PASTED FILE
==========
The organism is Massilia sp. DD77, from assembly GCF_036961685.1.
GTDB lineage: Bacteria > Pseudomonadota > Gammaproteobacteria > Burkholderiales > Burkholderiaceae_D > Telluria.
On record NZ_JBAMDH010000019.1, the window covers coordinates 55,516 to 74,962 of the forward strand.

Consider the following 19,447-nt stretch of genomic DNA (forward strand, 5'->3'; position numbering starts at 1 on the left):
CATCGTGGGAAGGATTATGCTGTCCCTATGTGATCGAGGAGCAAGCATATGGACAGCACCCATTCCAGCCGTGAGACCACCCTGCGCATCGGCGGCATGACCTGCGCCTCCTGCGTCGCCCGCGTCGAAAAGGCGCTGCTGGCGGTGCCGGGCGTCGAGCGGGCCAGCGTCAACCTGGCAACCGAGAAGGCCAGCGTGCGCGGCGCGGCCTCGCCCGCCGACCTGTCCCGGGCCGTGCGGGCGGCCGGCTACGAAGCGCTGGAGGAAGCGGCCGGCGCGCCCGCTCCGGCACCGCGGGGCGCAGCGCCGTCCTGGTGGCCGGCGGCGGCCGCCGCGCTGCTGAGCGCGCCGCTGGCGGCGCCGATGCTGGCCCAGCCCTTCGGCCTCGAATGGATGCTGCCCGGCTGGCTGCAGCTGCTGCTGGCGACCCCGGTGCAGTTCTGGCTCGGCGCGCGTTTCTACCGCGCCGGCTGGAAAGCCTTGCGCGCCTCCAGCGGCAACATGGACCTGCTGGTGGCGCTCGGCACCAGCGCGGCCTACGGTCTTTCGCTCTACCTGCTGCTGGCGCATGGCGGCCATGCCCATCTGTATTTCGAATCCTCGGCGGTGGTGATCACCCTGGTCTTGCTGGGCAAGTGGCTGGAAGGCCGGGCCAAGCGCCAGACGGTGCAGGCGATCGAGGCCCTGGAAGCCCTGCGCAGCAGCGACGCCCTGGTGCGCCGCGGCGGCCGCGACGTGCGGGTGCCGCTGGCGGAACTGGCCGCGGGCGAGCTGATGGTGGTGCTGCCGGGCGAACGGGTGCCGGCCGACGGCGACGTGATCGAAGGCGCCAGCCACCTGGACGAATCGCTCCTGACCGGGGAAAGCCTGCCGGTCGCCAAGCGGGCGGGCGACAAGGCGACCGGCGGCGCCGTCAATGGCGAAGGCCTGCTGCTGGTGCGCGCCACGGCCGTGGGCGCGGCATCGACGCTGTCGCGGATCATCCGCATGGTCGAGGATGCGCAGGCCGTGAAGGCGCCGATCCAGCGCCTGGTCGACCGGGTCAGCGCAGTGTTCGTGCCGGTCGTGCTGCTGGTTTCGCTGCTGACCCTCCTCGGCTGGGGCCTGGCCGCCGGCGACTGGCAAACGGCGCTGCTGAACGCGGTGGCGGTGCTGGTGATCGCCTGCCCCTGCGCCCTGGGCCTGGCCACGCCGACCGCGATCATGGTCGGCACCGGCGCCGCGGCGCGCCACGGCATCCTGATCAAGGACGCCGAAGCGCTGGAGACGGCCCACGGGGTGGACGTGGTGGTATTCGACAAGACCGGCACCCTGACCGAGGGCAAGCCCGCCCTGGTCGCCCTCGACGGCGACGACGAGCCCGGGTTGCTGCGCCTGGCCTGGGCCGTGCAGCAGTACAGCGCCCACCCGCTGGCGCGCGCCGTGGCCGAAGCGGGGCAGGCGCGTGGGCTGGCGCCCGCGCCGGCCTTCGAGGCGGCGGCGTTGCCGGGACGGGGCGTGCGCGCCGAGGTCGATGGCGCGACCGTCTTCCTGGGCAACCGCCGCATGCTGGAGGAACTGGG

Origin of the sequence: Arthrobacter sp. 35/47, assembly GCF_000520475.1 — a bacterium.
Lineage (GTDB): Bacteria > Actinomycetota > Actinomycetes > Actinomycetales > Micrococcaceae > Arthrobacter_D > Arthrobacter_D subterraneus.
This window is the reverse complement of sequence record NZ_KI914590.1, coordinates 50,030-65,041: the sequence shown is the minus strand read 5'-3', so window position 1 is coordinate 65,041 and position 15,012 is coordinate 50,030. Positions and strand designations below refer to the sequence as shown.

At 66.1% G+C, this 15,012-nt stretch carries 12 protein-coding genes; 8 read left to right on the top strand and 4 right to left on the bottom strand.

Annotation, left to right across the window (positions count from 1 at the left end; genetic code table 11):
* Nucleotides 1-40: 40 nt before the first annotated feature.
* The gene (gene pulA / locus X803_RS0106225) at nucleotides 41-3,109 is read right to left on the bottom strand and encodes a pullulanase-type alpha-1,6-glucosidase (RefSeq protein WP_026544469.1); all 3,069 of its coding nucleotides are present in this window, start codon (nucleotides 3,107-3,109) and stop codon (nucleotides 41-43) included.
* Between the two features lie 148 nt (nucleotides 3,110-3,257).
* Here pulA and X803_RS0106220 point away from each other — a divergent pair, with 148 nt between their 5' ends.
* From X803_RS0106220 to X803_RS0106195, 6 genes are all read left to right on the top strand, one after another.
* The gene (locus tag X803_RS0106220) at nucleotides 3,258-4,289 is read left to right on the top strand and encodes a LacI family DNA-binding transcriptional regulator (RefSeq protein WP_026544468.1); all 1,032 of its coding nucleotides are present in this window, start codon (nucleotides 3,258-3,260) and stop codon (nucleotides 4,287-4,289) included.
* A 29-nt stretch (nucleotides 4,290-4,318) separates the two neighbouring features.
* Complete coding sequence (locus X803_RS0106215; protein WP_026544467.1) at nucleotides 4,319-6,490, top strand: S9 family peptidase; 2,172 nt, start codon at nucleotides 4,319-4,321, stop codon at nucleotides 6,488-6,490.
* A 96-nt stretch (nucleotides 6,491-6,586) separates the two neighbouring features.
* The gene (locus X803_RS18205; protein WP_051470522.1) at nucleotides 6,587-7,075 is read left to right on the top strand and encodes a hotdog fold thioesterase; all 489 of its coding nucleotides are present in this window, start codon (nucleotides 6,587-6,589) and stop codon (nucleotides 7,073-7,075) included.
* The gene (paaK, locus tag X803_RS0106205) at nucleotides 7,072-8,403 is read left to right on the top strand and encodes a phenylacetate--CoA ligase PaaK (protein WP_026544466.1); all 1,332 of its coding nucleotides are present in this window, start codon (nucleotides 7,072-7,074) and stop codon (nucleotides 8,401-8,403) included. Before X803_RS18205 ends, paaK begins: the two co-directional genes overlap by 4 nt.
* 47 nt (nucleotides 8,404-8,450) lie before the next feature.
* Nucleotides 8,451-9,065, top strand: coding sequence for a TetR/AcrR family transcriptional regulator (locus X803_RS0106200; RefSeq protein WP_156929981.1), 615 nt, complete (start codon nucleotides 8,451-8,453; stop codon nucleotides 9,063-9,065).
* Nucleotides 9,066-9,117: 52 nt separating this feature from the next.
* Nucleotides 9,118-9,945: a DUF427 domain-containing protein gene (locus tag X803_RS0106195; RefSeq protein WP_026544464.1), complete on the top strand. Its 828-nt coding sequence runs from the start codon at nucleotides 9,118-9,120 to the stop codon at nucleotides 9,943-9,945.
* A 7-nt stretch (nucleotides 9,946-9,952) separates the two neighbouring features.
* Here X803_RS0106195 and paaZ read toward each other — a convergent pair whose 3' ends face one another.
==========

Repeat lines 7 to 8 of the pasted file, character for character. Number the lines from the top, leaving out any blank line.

Lineage (GTDB): Bacteria > Actinomycetota > Actinomycetes > Actinomycetales > Micrococcaceae > Arthrobacter_D > Arthrobacter_D subterraneus.
This window is the reverse complement of sequence record NZ_KI914590.1, coordinates 50,030-65,041: the sequence shown is the minus strand read 5'-3', so window position 1 is coordinate 65,041 and position 15,012 is coordinate 50,030. Positions and strand designations below refer to the sequence as shown.